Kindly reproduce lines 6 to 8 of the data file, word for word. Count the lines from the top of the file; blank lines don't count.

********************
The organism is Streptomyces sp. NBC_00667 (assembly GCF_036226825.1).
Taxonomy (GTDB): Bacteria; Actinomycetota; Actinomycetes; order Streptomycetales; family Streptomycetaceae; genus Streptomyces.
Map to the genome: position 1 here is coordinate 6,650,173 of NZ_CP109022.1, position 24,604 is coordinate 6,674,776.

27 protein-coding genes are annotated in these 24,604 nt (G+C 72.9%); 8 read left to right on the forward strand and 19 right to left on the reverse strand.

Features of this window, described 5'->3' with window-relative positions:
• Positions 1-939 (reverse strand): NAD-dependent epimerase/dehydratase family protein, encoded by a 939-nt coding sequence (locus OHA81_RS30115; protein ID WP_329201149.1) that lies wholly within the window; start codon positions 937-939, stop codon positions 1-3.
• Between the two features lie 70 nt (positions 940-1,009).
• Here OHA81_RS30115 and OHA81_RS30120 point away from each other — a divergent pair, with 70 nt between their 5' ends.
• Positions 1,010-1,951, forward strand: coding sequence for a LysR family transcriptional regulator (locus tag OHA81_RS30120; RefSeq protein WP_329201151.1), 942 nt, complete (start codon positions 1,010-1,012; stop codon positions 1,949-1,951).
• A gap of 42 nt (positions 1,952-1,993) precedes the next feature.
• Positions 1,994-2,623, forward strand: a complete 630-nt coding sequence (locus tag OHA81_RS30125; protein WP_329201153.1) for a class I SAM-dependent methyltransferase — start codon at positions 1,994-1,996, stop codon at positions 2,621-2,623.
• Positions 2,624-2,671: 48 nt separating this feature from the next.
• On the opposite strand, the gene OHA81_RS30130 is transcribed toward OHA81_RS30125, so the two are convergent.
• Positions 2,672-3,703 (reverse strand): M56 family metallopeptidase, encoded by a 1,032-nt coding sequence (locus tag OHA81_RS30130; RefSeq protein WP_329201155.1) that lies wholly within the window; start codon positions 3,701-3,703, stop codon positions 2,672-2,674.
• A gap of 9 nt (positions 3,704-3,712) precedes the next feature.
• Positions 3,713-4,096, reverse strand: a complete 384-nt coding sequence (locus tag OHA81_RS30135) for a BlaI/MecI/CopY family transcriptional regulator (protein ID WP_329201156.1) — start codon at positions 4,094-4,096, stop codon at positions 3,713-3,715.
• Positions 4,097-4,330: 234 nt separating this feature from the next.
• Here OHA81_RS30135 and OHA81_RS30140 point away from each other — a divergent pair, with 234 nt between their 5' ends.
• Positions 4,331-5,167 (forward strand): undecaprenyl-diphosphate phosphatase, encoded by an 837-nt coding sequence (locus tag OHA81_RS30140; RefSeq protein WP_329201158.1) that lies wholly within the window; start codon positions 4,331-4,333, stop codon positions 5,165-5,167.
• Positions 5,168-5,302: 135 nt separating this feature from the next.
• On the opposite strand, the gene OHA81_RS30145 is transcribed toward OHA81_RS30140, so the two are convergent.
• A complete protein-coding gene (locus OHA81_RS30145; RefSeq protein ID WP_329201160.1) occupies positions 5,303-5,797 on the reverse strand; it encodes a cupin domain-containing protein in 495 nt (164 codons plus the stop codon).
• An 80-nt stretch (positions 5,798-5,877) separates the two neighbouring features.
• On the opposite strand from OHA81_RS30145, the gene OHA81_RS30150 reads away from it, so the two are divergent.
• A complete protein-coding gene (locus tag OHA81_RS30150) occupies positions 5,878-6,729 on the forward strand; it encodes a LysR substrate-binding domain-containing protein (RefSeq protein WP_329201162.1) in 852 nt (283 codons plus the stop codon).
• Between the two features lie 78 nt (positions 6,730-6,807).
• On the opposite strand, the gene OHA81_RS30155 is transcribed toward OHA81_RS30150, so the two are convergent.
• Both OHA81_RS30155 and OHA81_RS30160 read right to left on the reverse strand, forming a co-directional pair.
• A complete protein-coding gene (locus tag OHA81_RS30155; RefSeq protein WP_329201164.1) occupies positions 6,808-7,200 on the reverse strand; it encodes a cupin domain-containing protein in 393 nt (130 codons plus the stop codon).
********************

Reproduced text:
• Positions 1-939 (reverse strand): NAD-dependent epimerase/dehydratase family protein, encoded by a 939-nt coding sequence (locus OHA81_RS30115; protein ID WP_329201149.1) that lies wholly within the window; start codon positions 937-939, stop codon positions 1-3.
• Between the two features lie 70 nt (positions 940-1,009).
• Here OHA81_RS30115 and OHA81_RS30120 point away from each other — a divergent pair, with 70 nt between their 5' ends.